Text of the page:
Final arguments in Nunavut murder case adjourned to October

Peter Kingwatsiak on trial for killing his step-brother Mappaluk Adla in 2010

By THOMAS ROHNER

Peter Kingwatsiak is lead into the Nunavut Court of Justice in Iqaluit in June 2015. (FILE PHOTO)


Peter Kingwatsiak is lead into the Nunavut Court of Justice in Iqaluit in June 2015. (FILE PHOTO)

Lawyers were supposed to gather at the Nunavut Court of Justice in Iqaluit to present final arguments in the first-degree murder trial of Peter Kingwatsiak Aug. 27, but instead of going ahead, Justice Bonnie Tulloch has put the matter over to October.

Crown prosecutor Amy Porteous and defence lawyer James Morton have been busy lately with the trial of Sanikiluaq teacher Johnny Meeko, charged with 32 historic sex crimes, and those proceedings only wrapped up Aug 24.

Kingwatsiak is charged with first-degree murder in connection with the 2010 death of his step-brother Mappaluk Adla, 21, in Cape Dorset.

Tulloch rescheduled final arguments for Oct. 16 to give the lawyers more time to prepare their final statements to the court and revise an agreed statement of facts.

“Are you in agreement with the adjournment?” Tulloch asked Morton, Kingwatsiak’s defence lawyer, Aug. 27.

“Yes, your honour,” Morton replied over the phone.

Kingwatsiak, who did not appear in court Aug. 27, has already admitted to killing his step-brother on Sept. 20, 2010, by shooting Adla in the forehead from close range.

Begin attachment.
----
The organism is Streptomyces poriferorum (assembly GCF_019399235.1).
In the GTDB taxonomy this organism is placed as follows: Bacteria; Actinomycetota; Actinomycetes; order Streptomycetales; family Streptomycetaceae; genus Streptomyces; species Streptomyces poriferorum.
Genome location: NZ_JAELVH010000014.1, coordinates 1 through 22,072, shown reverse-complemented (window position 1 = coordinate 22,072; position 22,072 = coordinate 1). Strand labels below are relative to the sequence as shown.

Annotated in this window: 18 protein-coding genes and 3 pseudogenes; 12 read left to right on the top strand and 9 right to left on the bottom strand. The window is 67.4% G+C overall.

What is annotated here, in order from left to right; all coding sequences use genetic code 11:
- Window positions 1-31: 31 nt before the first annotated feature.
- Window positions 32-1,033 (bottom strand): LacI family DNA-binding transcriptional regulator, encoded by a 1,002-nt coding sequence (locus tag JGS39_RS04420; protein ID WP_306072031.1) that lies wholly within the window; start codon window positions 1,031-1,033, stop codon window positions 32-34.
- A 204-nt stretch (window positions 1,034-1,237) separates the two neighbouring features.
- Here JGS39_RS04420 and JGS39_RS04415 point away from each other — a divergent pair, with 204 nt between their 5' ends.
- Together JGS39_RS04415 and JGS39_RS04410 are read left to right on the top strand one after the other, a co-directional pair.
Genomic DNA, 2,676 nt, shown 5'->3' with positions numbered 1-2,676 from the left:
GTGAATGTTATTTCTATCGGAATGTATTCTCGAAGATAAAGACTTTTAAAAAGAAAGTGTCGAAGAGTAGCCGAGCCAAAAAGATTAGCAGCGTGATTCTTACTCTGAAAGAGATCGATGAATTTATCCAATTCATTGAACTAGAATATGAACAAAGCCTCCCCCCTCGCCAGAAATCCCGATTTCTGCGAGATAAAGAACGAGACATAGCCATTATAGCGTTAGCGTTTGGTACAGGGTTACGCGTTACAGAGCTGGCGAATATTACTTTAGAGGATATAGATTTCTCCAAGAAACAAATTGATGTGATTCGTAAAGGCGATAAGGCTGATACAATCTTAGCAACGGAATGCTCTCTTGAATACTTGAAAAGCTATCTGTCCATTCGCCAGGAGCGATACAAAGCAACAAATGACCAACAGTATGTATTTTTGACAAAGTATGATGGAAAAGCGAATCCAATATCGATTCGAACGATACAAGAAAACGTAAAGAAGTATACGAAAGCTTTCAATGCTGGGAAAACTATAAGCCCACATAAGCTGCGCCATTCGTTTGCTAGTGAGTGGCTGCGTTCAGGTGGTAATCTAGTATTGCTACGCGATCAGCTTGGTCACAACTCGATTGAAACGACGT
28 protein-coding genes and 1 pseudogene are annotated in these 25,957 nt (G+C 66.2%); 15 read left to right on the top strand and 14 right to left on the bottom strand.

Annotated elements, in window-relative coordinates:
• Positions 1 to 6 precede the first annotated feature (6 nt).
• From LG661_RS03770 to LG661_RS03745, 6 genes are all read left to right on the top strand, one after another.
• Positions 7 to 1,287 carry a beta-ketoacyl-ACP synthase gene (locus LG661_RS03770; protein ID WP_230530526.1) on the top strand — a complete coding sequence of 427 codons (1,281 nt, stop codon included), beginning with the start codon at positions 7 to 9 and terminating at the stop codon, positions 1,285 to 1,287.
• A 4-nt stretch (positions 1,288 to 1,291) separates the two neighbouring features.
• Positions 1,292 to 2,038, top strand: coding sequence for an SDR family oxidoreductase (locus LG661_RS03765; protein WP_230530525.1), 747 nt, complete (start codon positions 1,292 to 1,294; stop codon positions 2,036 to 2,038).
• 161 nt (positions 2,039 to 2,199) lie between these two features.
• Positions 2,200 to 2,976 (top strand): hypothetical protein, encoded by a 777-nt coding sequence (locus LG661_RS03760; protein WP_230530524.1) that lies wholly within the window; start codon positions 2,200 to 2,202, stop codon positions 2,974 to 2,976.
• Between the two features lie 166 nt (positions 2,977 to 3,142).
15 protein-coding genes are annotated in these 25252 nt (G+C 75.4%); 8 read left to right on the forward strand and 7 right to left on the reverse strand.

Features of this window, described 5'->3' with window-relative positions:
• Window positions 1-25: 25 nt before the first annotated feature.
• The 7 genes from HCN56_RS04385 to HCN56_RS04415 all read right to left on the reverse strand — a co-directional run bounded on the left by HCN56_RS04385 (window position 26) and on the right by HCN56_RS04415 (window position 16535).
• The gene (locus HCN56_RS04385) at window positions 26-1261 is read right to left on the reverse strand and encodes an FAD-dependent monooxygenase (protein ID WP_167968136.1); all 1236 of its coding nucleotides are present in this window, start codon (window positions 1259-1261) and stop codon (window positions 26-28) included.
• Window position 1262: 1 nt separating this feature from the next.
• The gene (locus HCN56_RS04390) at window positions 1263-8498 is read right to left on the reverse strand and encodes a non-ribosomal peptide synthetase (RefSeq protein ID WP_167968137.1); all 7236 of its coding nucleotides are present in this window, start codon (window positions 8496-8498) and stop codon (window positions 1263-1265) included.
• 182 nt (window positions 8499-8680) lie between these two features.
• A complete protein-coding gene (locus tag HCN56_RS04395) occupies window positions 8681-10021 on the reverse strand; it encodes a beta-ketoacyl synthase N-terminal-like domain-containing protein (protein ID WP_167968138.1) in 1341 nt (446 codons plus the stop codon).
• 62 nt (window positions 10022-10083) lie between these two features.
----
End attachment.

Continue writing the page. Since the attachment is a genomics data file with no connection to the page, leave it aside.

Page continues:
In addition to the first-degree murder charge, Kingwatsiak faces two other charges: one count of aggravated assault for slashing his uncle in the face with a hunting knife on the same night Kingwatsiak shot and killed Adla; and one count of breaking and entering into his uncle’s house.

Kingwatsiak has also admitted to attacking his uncle with a knife in the early morning of Sept. 20, 2010.

But during the first five days of his judge-alone trial, Kingwatsiak testified that he had sniffed so much gasoline that night that he experienced blackouts and doesn’t actually remember attacking either his uncle or his step-brother.

Final arguments, scheduled for 9:30 a.m. Oct. 16, will focus on whether Kingwatsiak was capable of understanding what he was doing, and the consequences of his actions, on the night of Sept. 20

During his trial, Crown witnesses testified that Kingwatsiak likely killed Adla while in a state of jealous rage at Adla’s involvement with Kingwatsiak’s ex-girlfriend.

Lawyers on both sides had submitted an agreed statement of facts before the trial began June 22.

But crown prosecutor Amy Porteous told Tulloch Aug. 27 that some amendments would need to be made to that statement because of changes in evidence given by Crown witnesses during the trial.

“There are certainly a few changes that we will need to make to the agreed statement of facts, and I don’t anticipate those being difficult to work out,” Porteous said.

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